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Spectroelectrochemistry – Electrochemistry – Application Note 52

Latest updated: May 6, 2020

Abstract

The tandem application of spectroscopy to electrochemistry can be carried out either ex-situ or in situ. In some cases, the ex-situ method may be of limited use, in that something could change upon removing the sample from the electrolytic solution under the control of the working potential. This possible drawback can be circumvented by in situ spectro-electrochemistry, in which the measurement is carried out simultaneously with the redox change. On the other hand, while ex-situ measurements do not require a special spectroscopic apparatus, in situ experiments need special cells designed as the best compromise between the requirements of spectroscopic and electrochemical techniques, which do not always coincide. A reasoned settlement concerning the size of the cell, the electrode geometry, the choice of the supporting electrolyte and the sample concentration is critical. Therefore, many different cell designs and optically transparent electrodes developed for specific spectroscopic methods are described in the literature.

In this application note, the use of a unique thin layer spectro-electrochemical cell is presented. Initially, experimental information about the setup is presented. Then, the specificity of the thin layer cell is discussed. Finally, UV-Vis and IR measurements are shown.

 

Introduction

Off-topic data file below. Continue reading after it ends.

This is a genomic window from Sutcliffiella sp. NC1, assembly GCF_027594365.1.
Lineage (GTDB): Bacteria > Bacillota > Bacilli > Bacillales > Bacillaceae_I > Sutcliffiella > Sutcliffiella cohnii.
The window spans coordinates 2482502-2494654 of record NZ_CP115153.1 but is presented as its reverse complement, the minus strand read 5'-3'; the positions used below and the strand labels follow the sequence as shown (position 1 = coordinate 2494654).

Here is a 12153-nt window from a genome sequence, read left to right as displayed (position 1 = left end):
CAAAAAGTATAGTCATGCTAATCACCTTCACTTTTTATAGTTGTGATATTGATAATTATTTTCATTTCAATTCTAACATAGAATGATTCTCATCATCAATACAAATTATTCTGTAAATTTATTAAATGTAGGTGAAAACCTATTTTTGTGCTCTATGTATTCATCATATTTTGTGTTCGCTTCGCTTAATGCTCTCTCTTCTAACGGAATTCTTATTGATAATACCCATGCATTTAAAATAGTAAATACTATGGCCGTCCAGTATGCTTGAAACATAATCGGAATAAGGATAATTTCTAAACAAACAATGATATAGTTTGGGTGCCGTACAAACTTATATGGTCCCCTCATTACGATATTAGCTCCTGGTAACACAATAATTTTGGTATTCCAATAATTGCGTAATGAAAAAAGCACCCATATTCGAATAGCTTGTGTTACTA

The tandem application of spectroscopy to electrochemistry can be done either ex-situ or in situ. In some cases, the ex situ method may be of limited use, in that something could change upon removing the sample from the electrolytic solution under the control of the working potential. This possible drawback can be circumvented by in situ spectroelectrochemistry, in which the measurement is carried out simultaneously with the redox change. On the other side, while ex-situ measurements do not require special spectroscopic apparatus, in situ experiments need special cells planned at the best compromise between the requirements of spectroscopic and electrochemical techniques, which do not always coincide. A reasoned settlement concerning the size of the cell, the electrode geometry, the choice of the supporting electrolyte and the sample concentration is critical, consequently, many different cell designs and optically transparent electrodes developed for specific spectroscopic methods are described in the literature [1].

 

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